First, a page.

I’d like to ask you a few questions…..
Which is generally more successful in achieving learning outcomes?
Most people will probably pick the first option… While I’m sure they have been scarred by poor e-learning content in the past, let’s stick with the premise that instructor-led training is generally more successful in achieving learning outcomes.
This chart represents knowledge over time…
You can see that initially the user has zero knowledge in the new topic; then they attend a classroom-based training course where they become knowledgeable on the said topic; and after the event knowledge will slowly fade away. That’s how the human brain works. You know what they say, if you don’t use it, you lose it.
So far, instructor-led training is more successful in achieving learning outcomes.
But let’s ask that question with an additional tick box. Which is generally more successful in achieving learning outcomes?
Now if we complement the instructor-led training with online content we have a far more powerful solution:
For example, there could be some small online content to digest prior to training. Let’s be honest, it needs to be small and digestible, as most people won’t look at it until they’re on the train going to the instructor-led training. Nevertheless, making some initial content available immediately starts increasing the knowledge level.
Now let’s look at the instructor-led training… I’ve had some awesome trainers… But I’ve also had some I’d never like to see again. (And I’m sure the feeling is mutual, as I am the student who insists on asking questions until I understand concepts :D). Training instructors need more than one type of content if they want their courses to be efficient. The best courses that I attended had a combination of slide decks, videos, games, quizzes, reference guides, and other interactive features.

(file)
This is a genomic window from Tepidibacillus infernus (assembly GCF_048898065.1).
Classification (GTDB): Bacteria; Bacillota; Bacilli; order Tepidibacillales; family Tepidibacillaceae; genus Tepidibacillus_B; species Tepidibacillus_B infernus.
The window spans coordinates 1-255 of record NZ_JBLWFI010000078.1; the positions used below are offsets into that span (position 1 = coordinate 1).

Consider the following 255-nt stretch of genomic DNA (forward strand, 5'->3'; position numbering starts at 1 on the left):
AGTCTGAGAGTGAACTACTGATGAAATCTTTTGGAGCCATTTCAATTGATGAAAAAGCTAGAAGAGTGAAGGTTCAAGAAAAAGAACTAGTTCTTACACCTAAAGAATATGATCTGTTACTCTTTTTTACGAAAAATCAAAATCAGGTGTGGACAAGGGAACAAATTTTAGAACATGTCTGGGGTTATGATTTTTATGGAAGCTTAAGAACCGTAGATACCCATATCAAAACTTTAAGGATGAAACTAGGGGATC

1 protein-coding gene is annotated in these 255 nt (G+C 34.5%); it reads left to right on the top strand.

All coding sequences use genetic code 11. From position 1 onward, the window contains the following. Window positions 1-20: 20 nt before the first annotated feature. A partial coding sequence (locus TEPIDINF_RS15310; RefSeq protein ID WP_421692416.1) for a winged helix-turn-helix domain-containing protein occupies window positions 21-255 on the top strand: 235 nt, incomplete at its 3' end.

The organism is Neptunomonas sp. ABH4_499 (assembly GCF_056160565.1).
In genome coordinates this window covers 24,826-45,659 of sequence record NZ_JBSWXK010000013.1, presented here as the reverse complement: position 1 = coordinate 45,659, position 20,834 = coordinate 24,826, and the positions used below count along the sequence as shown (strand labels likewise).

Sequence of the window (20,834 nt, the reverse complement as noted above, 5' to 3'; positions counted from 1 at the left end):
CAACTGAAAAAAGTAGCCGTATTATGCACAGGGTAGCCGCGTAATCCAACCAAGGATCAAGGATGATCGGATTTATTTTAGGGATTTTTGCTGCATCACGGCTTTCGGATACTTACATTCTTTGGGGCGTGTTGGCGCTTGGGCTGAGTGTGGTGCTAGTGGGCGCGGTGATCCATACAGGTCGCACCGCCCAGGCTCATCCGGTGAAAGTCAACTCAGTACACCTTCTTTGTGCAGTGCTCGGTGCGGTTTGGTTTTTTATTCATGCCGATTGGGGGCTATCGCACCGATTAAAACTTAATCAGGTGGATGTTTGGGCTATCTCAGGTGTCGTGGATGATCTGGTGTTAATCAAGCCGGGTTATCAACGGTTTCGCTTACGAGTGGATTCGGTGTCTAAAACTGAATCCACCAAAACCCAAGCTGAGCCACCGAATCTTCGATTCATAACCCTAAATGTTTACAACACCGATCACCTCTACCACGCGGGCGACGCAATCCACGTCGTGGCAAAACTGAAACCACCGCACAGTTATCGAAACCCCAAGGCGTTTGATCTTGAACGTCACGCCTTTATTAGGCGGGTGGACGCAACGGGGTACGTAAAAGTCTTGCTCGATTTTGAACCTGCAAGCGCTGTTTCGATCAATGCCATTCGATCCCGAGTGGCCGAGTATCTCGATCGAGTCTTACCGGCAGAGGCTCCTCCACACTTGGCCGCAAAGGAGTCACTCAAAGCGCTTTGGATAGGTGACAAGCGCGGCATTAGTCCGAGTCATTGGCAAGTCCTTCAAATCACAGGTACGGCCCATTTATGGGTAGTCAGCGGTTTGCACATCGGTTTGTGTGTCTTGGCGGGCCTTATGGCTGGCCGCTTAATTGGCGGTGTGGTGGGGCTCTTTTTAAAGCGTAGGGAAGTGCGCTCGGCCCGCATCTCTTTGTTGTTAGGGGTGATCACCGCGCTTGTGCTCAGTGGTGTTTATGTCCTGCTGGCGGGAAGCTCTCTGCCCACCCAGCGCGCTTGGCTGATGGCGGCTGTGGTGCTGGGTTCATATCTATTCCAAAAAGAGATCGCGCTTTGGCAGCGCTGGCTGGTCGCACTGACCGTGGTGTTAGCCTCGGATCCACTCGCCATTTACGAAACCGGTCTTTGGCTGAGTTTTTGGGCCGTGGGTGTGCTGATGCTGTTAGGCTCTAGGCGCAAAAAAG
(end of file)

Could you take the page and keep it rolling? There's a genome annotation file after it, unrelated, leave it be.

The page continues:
After the training event, it’s important to have that constant drip feed of refresher content. I always chuckle when I look around corporate offices and they have printed Training Manuals on bookshelves, which clearly have never been opened since they were initially put there immediately after a training event. People need constant reminders of the things they are supposed to know.
So the important component to all of this is how you manage your training content, as you need a learning platform that has the ability to provide blended content and, more importantly, automate the release of information in what we call “drip content”. When the learning curriculum is designed, if you already have the blended design in mind, you can create your instructor-led training course with learning objects that can easily be manipulated into this supportive content, thus reducing overall development costs and maximizing learning outcomes.
Graham Hall has a ton of L&D experience under his belt, having helped numerous small and large businesses to implement successful training solutions over the years. Graham is a passionate advocate of the Reusable Learning Object methodology, which he applies for every client of his company, Learning Specialists.